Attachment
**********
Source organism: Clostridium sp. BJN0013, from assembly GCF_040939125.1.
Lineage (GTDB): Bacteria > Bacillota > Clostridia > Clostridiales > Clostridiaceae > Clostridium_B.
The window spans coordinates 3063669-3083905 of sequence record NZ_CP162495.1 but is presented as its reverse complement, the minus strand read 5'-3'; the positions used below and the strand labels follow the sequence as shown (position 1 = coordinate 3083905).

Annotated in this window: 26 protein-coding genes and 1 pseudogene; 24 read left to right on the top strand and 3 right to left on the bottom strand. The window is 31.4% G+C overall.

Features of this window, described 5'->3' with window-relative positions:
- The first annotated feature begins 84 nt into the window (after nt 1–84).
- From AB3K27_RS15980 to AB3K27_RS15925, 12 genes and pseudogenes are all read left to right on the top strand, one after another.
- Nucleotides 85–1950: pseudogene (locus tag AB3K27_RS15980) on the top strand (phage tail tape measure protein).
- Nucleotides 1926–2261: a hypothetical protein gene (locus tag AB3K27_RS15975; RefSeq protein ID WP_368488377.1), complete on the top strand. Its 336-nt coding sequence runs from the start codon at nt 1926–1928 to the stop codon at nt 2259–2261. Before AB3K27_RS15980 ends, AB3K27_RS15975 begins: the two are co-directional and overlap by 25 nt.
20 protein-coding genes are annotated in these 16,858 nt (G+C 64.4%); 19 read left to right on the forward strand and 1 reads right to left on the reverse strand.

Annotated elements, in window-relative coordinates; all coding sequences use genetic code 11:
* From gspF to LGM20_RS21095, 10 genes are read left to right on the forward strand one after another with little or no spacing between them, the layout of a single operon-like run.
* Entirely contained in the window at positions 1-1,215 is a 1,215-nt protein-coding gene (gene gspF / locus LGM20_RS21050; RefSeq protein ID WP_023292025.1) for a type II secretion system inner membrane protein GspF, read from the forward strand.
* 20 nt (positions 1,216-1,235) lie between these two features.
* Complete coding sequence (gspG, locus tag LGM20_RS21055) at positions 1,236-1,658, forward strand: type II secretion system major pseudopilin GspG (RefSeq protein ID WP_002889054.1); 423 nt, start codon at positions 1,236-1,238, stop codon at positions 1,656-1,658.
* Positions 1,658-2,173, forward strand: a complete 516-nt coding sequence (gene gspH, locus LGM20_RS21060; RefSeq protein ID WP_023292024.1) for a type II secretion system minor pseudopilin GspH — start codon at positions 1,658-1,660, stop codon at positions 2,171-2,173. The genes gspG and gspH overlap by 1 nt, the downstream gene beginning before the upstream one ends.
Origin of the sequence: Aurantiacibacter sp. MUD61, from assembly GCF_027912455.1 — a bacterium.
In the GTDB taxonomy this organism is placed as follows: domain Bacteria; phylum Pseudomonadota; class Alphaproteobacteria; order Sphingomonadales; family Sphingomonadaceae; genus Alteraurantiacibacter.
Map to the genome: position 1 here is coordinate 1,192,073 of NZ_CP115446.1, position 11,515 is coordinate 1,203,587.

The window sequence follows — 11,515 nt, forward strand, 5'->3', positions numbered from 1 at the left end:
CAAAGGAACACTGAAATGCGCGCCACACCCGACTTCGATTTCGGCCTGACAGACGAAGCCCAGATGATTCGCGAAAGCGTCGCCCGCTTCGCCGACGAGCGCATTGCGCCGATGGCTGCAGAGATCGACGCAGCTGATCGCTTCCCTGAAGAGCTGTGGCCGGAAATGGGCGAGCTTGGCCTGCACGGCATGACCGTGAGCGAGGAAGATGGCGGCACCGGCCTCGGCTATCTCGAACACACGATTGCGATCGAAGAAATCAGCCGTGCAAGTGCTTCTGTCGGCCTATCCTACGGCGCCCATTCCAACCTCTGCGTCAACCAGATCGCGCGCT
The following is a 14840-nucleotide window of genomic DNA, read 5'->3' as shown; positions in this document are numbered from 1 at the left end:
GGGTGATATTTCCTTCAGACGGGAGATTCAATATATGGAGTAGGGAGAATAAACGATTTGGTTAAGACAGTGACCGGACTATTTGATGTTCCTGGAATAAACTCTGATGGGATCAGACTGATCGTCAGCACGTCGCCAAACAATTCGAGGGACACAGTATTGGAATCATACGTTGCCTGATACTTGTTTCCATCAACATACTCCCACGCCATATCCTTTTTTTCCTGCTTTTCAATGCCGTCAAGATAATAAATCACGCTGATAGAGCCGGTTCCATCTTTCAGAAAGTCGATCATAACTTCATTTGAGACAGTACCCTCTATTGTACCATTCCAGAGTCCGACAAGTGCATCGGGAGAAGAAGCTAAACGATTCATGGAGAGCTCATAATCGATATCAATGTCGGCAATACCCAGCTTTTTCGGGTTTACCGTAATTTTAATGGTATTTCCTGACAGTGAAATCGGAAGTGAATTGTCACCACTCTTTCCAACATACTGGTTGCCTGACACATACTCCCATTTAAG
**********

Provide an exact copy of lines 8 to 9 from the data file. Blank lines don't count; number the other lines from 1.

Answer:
- Nucleotides 85–1950: pseudogene (locus tag AB3K27_RS15980) on the top strand (phage tail tape measure protein).
- Nucleotides 1926–2261: a hypothetical protein gene (locus tag AB3K27_RS15975; RefSeq protein ID WP_368488377.1), complete on the top strand. Its 336-nt coding sequence runs from the start codon at nt 1926–1928 to the stop codon at nt 2259–2261. Before AB3K27_RS15980 ends, AB3K27_RS15975 begins: the two are co-directional and overlap by 25 nt.